After that, use cd ../conf.d to go to the configuration folder. Use your favorite editor to create a file named ‘vault.conf’, and paste the following lines to your file.

server {
	listen 80;
	return 301 https://$host$request_uri;

server {
	listen 443 ssl;
	ssl_certificate /etc/nginx/certs/public.pem;
	ssl_certificate_key /etc/nginx/certs/private.pem;
	ssl_protocols TLSv1 TLSv1.1 TLSv1.2 TLSv1.3;
	ssl_prefer_server_ciphers on;
	access_log /var/log/nginx/access.log;

	location / {
		proxy_set_header Host $host;
		proxy_set_header X-Real-IP $remote_addr;
		proxy_set_header X-Forwarded-For $proxy_add_x_forwarded_for;
		proxy_set_header X-Forwarded-Proto $scheme;
		proxy_http_version 1.1;
    		proxy_set_header Upgrade $http_upgrade;
    		proxy_set_header Connection "Upgrade";
		proxy_pass http://localhost:65000;

Don’t forget to change the “server_name” to your domain.

Use nginx -t to check if everything goes well. If it shows like this, then everything is fine.

nginx: the configuration file /etc/nginx/nginx.conf syntax is ok
nginx: configuration file /etc/nginx/nginx.conf test is successful

Use systemctl restart nginx && systemctl enable nginx to start Nginx.

And, you are probably good to go! Access your domain and you may see the welcome page!

Note that if you don’t see that, and it says “Connection timed out”, it is probably the firewall blocked your connection. Use `apt purge -y ufw` to disable it

Create a new account, and you are off to the races!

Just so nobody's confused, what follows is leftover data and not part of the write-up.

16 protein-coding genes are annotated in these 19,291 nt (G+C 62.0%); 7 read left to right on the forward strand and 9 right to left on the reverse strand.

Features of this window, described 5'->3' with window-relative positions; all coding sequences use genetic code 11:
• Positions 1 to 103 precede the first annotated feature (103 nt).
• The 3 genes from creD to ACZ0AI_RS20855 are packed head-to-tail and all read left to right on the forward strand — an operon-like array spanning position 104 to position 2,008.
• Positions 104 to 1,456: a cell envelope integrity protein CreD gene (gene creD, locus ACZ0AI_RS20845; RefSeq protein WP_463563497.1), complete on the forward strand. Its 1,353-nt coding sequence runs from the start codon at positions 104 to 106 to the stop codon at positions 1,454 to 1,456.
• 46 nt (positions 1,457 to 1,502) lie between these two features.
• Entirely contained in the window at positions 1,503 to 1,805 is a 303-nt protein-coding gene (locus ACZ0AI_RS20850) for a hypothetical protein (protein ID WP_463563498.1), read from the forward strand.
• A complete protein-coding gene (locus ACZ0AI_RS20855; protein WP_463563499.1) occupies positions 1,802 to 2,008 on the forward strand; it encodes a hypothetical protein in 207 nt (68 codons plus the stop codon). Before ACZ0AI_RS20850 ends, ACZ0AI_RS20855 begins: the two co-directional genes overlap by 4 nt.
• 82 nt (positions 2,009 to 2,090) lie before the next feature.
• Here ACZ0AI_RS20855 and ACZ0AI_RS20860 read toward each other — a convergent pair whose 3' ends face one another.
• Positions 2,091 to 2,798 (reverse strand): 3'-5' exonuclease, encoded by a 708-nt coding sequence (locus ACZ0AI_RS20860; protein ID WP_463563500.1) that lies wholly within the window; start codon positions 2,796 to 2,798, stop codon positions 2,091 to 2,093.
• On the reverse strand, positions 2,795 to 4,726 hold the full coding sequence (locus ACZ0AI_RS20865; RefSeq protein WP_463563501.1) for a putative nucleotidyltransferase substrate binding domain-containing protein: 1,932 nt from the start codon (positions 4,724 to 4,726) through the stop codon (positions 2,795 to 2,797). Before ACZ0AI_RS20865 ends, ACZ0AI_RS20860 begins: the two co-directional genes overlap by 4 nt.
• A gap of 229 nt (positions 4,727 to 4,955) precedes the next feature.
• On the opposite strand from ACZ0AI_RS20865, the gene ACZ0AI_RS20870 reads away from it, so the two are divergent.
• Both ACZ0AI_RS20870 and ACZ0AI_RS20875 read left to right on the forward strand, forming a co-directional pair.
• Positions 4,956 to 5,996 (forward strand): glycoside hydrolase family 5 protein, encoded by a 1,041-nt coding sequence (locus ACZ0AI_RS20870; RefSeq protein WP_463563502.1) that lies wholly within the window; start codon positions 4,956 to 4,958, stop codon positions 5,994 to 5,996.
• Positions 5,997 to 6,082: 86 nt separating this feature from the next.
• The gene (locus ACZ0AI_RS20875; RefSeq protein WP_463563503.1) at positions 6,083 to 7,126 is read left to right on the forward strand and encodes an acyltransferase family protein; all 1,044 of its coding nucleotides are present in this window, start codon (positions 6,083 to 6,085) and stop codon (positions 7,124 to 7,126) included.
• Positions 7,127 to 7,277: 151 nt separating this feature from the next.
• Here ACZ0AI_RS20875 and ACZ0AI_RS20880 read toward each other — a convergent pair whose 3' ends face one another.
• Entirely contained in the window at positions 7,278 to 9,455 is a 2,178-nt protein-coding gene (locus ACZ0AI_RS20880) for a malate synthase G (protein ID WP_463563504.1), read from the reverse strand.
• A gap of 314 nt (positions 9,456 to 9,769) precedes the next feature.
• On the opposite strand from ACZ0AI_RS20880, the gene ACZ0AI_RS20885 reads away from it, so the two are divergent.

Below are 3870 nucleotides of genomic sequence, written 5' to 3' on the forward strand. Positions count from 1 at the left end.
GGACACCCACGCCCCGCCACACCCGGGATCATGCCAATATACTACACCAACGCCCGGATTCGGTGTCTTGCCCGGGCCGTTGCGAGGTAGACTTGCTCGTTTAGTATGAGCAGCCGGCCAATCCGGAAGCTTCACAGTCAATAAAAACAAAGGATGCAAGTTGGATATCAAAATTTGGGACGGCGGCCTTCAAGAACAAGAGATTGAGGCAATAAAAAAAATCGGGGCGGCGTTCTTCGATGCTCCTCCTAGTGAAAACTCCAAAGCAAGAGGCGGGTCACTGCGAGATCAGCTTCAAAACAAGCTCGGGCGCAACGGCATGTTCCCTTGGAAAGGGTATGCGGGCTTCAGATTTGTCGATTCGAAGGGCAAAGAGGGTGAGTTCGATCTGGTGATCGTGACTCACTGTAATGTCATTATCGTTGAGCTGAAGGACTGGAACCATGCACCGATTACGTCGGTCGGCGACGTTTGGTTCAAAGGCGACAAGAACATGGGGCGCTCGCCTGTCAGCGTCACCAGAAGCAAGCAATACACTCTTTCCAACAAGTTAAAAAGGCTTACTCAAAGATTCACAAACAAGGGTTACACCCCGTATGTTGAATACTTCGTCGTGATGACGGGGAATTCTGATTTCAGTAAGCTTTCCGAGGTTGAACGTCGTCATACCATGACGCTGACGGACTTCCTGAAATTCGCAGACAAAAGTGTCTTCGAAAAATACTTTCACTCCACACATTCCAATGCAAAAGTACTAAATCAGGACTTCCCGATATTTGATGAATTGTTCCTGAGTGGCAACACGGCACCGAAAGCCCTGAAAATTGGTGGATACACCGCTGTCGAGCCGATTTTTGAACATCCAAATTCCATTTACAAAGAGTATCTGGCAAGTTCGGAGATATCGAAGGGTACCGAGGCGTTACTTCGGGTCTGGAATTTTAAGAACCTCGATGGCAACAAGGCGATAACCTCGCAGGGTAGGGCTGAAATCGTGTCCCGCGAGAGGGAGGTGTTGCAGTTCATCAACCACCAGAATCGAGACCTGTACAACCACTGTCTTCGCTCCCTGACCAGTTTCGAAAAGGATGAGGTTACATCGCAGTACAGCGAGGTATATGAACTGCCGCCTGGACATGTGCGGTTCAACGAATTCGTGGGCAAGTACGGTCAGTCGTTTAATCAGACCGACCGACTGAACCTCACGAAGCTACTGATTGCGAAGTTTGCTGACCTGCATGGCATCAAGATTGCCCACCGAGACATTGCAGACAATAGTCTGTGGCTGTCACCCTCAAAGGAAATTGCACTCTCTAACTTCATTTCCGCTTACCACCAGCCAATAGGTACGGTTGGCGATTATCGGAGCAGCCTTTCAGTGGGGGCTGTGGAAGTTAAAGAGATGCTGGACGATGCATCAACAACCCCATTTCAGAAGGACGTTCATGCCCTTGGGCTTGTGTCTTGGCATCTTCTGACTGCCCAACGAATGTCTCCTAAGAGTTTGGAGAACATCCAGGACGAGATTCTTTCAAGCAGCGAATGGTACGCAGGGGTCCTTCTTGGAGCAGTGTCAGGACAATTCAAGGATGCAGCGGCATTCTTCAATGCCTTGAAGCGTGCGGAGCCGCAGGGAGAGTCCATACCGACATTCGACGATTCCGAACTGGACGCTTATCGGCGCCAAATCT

Note that the setup is not completed yet. Go to YOUR_DOMAIN/admin and enter the admin token you have just set up. Configure the SMTP server if you want email notifications, and configure YubiKey and WebAuthn stuff if necessary… There are tons of things to do, I will leave it for you to explore!

The database is located in /vw-data, so you may want to back it up to somewhere safe like hourly or daily. This database is encrypted, so feel free to back it up to some public cloud services like OneDrive, Google Drive, Dropbox, etc.


Hooray! You have just set up a password manager yourself!

In conclusion, in the modern era, where digital security is of utmost importance, using a password manager is highly recommended. It simplifies the management of multiple passwords, enhances security, and reduces the risk of data breaches. For those who seek greater control and privacy, self-hosting a password manager provides an additional layer of protection and customization options. However, it’s essential to carefully evaluate your technical abilities and resources before opting for a self-hosted solution. Regardless of the chosen approach, the use of a password manager is an indispensable tool in safeguarding your online identity and securing your valuable digital assets.